Trust, but Verify
I recently enjoyed a spa pedicure.
My aestheticism had been practicing for more than twenty years; her touch was sure and caring. She offered me a good tip: I’d been cutting my toenails too short, causing callouses to form at the tips of my big toes.
Then she asked me if I knew why people got oily skin. Since I couldn’t list the hormonal, genetic, environmental, and other possible causes, I said, “No, not really.”
“It happens when people grasp too tightly on things they want. They feel things slipping away, like a greased pig,” she said.
Cue the song’s abrupt end as the needle screeched off the record.
Her comment was uncalled for. It had no bearing on my treatment. Even if it did, it was not based in reality. I didn’t harsh my mellow by saying any of this, but gently redirected her back to my treatment.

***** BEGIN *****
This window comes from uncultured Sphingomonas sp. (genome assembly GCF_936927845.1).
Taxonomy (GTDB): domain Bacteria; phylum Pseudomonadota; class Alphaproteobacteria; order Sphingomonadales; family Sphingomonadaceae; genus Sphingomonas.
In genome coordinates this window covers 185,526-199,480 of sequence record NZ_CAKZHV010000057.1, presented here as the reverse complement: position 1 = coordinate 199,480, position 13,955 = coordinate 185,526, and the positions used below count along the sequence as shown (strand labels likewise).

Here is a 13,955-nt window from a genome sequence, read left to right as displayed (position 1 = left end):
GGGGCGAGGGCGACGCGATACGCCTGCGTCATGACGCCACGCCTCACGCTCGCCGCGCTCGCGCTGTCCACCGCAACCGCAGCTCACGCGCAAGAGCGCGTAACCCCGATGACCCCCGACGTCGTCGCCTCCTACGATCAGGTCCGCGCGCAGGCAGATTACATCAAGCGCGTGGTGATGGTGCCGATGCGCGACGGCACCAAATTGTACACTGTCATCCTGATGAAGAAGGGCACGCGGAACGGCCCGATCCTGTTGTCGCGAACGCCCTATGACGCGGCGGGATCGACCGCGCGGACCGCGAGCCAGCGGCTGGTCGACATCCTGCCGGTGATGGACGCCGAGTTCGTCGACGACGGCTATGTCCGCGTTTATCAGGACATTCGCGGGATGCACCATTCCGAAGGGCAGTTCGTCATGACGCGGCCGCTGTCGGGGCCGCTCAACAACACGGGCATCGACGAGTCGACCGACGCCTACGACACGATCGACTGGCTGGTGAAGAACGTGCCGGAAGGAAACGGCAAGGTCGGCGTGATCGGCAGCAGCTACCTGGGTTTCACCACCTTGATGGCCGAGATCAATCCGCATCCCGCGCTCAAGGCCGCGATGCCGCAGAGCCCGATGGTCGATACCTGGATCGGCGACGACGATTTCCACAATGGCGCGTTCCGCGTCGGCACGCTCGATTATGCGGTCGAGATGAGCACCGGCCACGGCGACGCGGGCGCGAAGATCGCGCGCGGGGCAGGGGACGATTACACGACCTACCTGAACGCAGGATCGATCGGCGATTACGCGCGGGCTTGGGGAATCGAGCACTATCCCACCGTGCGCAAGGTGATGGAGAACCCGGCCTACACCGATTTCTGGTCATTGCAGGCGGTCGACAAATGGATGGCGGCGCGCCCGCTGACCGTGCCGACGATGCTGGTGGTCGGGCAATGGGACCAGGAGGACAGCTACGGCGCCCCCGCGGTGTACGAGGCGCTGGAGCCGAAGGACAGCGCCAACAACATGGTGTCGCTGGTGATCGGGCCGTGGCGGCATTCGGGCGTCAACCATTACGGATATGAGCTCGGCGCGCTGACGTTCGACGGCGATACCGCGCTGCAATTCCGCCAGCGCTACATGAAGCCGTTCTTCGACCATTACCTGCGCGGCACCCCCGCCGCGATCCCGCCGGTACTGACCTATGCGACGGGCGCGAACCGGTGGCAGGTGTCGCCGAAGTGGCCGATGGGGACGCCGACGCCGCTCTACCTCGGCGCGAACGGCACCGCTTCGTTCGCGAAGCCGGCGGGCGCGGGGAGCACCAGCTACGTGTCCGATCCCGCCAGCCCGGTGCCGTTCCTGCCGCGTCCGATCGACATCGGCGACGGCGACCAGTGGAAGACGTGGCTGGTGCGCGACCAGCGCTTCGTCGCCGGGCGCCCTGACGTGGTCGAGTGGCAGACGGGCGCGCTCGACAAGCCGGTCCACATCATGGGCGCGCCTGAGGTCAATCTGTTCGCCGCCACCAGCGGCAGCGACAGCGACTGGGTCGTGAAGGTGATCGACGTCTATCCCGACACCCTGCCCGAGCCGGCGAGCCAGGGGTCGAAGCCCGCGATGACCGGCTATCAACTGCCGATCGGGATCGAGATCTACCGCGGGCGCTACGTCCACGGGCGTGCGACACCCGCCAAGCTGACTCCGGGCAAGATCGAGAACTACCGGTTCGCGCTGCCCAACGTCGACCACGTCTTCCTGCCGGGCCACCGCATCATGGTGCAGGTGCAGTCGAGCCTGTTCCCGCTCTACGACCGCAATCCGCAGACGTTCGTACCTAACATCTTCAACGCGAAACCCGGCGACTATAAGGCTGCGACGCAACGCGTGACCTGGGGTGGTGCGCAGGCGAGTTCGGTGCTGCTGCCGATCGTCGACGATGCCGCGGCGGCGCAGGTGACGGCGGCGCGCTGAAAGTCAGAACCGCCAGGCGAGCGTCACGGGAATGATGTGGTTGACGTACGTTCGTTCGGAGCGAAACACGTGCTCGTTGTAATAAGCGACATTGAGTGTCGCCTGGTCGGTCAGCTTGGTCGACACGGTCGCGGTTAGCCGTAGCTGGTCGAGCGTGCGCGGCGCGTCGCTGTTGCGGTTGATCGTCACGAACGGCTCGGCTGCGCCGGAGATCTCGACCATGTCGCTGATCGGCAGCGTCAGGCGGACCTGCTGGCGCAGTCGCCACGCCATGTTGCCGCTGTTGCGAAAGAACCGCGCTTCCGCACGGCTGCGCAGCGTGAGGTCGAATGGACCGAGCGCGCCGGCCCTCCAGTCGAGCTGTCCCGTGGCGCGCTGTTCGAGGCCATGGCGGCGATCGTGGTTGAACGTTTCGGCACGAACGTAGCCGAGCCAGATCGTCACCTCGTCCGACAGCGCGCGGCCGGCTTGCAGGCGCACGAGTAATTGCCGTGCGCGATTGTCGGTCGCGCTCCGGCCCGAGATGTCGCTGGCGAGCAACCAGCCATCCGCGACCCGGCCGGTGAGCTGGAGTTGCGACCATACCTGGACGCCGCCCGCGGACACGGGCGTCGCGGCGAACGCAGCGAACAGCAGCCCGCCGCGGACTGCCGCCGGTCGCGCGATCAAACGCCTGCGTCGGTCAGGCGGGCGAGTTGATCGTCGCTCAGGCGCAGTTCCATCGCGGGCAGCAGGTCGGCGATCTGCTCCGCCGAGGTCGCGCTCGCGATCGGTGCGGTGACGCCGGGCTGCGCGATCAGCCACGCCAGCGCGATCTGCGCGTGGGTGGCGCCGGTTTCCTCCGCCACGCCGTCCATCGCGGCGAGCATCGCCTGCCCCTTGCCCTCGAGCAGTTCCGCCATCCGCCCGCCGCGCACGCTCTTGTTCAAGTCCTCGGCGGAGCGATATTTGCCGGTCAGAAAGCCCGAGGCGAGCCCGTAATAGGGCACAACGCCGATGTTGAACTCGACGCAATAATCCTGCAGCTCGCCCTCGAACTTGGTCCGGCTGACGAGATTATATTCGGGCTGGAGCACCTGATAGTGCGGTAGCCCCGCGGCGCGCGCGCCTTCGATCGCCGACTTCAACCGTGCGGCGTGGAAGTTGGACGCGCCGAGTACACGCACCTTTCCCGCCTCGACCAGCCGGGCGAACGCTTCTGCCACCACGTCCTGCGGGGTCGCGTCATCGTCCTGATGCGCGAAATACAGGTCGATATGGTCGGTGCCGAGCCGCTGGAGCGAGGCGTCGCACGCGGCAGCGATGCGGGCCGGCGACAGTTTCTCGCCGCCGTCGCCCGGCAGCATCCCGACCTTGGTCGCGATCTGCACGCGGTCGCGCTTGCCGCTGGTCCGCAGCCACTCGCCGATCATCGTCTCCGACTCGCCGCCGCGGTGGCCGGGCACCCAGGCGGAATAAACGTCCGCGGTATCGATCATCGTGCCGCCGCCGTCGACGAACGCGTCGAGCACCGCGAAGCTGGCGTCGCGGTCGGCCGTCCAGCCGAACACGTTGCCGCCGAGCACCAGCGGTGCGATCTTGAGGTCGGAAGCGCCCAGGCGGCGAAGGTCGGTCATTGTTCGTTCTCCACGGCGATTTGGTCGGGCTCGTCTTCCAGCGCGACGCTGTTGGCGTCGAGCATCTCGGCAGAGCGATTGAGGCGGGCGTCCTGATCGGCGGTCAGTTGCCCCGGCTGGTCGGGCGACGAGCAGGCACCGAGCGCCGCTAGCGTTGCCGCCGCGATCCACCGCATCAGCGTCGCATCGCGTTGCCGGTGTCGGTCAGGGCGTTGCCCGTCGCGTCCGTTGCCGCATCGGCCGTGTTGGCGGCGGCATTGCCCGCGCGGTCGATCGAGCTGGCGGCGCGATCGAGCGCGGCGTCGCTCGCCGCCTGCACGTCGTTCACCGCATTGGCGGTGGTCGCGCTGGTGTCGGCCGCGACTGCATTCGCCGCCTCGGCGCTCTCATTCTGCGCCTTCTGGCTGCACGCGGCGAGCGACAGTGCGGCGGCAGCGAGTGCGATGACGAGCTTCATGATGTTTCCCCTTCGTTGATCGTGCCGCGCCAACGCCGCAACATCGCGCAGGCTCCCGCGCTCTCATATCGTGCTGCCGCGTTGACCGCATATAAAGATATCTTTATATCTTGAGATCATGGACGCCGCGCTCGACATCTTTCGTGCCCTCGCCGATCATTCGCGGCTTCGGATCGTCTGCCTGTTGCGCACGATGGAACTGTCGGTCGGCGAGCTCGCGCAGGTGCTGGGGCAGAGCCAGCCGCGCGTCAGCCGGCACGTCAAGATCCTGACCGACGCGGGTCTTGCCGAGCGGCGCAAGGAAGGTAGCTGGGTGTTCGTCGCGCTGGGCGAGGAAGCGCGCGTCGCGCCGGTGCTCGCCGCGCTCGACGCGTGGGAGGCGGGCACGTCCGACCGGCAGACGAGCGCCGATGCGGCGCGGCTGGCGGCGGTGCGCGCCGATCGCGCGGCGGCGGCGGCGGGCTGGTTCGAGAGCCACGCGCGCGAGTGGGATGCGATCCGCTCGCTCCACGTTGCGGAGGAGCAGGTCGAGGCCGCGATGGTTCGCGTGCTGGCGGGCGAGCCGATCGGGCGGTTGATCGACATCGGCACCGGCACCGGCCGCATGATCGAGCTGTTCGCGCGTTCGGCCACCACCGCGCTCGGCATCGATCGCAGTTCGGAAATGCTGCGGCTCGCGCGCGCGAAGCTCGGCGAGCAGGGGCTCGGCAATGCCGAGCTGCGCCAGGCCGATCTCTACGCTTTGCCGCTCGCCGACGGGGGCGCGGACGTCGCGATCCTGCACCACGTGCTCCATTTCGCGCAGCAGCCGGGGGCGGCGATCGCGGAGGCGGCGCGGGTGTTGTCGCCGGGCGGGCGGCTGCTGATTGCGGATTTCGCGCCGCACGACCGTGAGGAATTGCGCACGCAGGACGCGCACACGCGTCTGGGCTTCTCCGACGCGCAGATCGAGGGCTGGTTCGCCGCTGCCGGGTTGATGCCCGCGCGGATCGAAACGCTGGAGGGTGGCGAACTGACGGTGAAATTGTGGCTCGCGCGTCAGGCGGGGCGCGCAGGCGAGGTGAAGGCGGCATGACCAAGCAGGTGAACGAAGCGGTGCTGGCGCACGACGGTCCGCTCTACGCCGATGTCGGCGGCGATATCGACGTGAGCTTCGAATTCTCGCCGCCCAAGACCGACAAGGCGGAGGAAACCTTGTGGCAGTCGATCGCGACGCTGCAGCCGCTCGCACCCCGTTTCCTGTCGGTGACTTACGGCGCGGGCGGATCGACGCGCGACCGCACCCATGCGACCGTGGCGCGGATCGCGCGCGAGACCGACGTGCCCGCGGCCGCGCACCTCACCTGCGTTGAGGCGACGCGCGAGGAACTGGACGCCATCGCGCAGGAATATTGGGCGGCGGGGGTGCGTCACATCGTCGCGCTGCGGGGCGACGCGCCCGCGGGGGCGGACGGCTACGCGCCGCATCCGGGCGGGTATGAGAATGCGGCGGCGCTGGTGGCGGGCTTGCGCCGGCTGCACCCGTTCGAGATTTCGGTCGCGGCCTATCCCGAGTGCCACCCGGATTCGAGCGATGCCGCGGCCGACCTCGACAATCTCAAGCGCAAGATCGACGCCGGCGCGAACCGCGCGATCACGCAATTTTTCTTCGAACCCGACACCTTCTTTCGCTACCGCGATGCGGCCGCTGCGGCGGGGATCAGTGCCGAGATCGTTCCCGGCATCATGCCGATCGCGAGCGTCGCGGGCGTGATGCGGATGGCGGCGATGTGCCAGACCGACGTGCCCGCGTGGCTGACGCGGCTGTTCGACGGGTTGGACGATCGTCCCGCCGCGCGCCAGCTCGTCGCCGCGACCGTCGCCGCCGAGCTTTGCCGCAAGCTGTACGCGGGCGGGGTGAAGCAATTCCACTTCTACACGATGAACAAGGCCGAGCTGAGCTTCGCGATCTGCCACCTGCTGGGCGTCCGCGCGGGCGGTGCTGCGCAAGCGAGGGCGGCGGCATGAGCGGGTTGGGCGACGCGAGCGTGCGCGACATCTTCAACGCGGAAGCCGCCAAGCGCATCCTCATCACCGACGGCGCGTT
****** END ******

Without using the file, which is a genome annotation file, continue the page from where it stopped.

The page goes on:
Like a good massage, a good spa pedicure stands on its own. It needs no added “woo” to dress it up and make it seem more complicated than it is. Aside from the irresponsibility of conveying pseudoscience, this kind of talk detracts from the experience.
I do trust that my aesthetician believed what she said, and that she wanted the best for me and all her clients. Fortunately, I verify any claims regarding my skin and general health with sources more empirically reliable than the person giving me a pedicure.
If your massage therapist tells you something beyond the scope of massage therapy, I hope you’ll seek verification and take it for what it’s worth.
Massage is valuable when you feel beneficial sensations and your nervous system feels safe enough to relax. This is powerful and stands on its own.